"The first solo album from Jethro Tull's legendary guitarist," reads a back cover note, but that isn't true. Stage Left is actually Martin Barre's third album made up primarily of guitar-driven rock instrumentals, following Trick of Memory (1994) and The Meeting (1996). But it is the first of his albums to earn release in the U.S. Barre's sound will be familiar to anyone who's been listening to his playing with Jethro Tull since he joined the group in 1969. He takes a highly textured approach, playing electric rock guitar much of the time as if he was playing English folk music on an acoustic. Sometimes, of course, he is actually playing an acoustic, and then the music is steeped in tradition while also having rock trappings. Yet Barre is anything but a typical rock guitar god. He has no real interest in soloing. When he does go for a heavy rock tune such as on "Murphy's Law," the melody, while often tricky and complicated, is logical and strictly followed. Barre's playing is always elegant, even when he's rocking hard, and always sounds like it's been worked out far in advance. Employing Jethro Tull members Jonathan Noyce and Andy Giddings, along with Darren Mooney on drums and, on the final track, "Don't Say a Word," Simon Burrett on vocals, Barre often recalls the sound of Jethro Tull, especially when he throws in some of his own flute playing. His music defeats the notion that the band is simply a vehicle for leader Ian Anderson, but on the other hand it can sometimes feel incomplete because one is used to hearing it married to Anderson's voice and lyrics.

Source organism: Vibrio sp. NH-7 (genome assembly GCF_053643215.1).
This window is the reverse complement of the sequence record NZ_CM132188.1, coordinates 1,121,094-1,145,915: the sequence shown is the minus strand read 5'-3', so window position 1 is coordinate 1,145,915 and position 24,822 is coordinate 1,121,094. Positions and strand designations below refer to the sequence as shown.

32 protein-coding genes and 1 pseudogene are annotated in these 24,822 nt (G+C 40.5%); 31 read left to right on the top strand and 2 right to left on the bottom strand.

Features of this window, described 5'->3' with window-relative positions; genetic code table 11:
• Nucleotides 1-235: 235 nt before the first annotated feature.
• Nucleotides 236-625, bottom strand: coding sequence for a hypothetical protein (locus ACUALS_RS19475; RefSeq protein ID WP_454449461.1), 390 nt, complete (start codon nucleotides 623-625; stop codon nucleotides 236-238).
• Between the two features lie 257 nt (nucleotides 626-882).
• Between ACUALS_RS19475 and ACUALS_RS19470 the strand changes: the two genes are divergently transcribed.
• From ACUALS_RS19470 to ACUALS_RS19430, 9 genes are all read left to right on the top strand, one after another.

AllMusic Review by William Ruhlmann